In Koh Buck Song’s piece (Sink the Old Sampan, 30 Oct 2013), he explains the ‘small cruise ship’ comparison in terms of on board recreational facilities (Zouk, casinos), efficient services, cosmopolitan population, an endless variety of activities to cater to every need and bizarrely, for ‘lifelong learning’, which makes sense if you’re the type who spends half a day in the ship library rather than go out there and play bingo with aunties.

I for one would rather be stuck in a tub with a ladle for a paddle than go on a cruise. Luxury liners also happen to be heavy polluters, hosts to cheesy cabaret shows where entertainers drag you into a ridiculous conga line, and you can’t stroll the boardwalk in peace without bumping into sweaty fat passengers wearing skimpy trunks that leave little to the imagination carrying a sloppy club sandwich in one hand and a dripping Cornetto in the other.

Maybe PM’s eyes wouldn’t ‘pop out’ so much if Koh Buck Song had compared us to one particular cruise ship known for something other than 24 hour dining or casinos; The Love Boat.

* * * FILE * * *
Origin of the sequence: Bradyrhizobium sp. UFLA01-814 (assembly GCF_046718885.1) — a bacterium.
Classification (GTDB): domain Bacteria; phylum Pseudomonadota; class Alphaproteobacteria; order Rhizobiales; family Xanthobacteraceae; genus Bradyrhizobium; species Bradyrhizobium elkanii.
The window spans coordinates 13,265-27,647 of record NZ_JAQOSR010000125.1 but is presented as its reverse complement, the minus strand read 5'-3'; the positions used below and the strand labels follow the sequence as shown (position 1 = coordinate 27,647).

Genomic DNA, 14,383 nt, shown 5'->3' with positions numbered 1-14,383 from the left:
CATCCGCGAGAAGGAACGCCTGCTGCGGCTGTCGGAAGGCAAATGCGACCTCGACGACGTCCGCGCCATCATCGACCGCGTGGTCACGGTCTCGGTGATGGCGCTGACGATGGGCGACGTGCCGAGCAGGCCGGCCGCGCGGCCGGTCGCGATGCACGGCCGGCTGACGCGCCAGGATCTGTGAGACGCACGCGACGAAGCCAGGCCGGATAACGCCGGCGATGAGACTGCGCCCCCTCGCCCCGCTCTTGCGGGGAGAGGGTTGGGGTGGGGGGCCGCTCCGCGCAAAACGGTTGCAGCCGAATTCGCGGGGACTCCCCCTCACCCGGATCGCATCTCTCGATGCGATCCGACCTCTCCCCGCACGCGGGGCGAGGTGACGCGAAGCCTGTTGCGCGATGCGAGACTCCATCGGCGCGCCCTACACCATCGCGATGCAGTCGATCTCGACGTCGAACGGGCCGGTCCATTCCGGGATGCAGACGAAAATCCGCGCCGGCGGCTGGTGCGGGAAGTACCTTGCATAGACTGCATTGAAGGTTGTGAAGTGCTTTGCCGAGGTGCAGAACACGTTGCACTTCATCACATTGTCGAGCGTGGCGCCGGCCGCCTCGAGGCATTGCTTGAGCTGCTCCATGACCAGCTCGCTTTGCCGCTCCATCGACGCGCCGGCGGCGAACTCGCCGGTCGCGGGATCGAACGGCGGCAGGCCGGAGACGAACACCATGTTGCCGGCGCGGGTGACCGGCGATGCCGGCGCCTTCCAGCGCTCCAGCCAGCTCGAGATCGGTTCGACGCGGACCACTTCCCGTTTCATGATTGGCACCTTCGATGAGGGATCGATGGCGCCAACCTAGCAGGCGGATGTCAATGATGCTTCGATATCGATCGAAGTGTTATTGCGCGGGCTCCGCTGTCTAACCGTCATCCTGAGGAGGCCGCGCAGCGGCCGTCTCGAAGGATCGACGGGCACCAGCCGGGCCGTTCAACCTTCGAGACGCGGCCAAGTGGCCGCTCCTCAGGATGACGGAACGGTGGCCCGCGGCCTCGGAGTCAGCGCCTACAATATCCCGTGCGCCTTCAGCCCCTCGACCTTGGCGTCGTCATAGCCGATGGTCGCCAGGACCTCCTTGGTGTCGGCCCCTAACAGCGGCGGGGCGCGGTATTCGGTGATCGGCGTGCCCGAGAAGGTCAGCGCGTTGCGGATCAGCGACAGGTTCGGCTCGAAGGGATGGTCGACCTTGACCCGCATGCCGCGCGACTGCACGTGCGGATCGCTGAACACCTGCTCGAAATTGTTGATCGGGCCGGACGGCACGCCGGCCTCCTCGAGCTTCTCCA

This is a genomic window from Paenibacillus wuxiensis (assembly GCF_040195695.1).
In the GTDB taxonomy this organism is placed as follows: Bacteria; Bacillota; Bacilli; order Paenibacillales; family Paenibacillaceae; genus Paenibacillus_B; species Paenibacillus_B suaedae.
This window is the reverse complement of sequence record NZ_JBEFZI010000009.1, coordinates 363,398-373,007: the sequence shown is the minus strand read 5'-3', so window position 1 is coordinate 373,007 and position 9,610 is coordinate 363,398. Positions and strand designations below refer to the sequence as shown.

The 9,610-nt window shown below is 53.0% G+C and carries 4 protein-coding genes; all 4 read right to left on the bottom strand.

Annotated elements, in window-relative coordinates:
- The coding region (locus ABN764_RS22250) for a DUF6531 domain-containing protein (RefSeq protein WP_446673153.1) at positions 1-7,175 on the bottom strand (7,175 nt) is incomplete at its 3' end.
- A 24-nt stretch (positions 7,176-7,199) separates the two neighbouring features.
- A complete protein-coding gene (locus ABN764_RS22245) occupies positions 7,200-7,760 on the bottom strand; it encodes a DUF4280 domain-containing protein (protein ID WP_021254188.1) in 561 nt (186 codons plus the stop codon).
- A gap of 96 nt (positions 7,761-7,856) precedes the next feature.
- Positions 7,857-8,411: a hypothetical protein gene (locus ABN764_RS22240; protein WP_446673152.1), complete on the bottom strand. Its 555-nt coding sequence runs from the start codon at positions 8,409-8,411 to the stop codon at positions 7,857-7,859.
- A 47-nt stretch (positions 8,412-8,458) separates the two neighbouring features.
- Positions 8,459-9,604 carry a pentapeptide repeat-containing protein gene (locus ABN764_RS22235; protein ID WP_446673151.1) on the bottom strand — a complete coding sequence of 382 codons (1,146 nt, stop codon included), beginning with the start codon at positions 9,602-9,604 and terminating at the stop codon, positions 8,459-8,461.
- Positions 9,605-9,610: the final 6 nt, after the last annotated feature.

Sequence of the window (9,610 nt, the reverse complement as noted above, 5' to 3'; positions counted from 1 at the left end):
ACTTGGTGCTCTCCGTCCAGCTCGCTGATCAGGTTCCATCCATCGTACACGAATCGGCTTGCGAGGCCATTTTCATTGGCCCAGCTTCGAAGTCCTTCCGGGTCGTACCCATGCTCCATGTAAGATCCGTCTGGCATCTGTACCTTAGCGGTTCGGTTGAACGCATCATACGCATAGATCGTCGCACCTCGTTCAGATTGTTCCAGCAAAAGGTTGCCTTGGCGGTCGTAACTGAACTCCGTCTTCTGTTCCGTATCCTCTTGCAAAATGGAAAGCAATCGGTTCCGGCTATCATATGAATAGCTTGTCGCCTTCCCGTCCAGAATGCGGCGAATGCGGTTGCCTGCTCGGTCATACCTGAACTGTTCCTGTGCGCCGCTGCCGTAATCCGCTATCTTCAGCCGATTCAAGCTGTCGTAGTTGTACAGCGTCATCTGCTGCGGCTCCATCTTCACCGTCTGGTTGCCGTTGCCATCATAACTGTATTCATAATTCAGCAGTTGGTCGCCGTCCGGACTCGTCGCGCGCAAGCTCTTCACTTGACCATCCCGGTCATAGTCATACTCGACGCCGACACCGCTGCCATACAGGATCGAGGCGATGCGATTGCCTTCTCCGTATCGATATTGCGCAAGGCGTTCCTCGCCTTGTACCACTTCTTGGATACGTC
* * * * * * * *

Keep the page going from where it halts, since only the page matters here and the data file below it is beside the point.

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Of Swiss and sampans



Wow! When I saw my Facebook newsfeed exploding with pictures of sampans, I was wondering what on earth could have sparked off these series of memes.

As it turned out, our Supreme Leeder has put his foot into his mouth yet again (see previous examples here and here)! Comparing Singapore to a sampan! Clearly, he has forgotten his predecessor's promise to give Singaporeans a "Swiss standard of living", never mind that most of Singapore has never been to Switzerland - the promise is thus effectively so vague that he must have thought himself capable of getting away with not making good on it.

I remember a similar 'promise' (more of an exhortation, in hindsight) made by my Mum back in my formative years. Study hard, become a doctor, earn lots of money and have a good life.



Sampan 2.0

Sampan

Dear Captain, when your father cast off from Kuala Lumpur, and you threw overboard the white man burden, you told us to row, for our lives depended on it. Not to look back, should the salt in the air steal our tongues and dissolve our freedom. To trust, that this is the course, that you will lead us home.

Now we want to talk to our crewmates on this boat, but winds of progress howl too loud. We want to write poems on the floorboards but they have to remain clean. We want to shimmy up the mast and dream to the horizon, to be fine, and not be fined. But you say we must sail the straits time and again.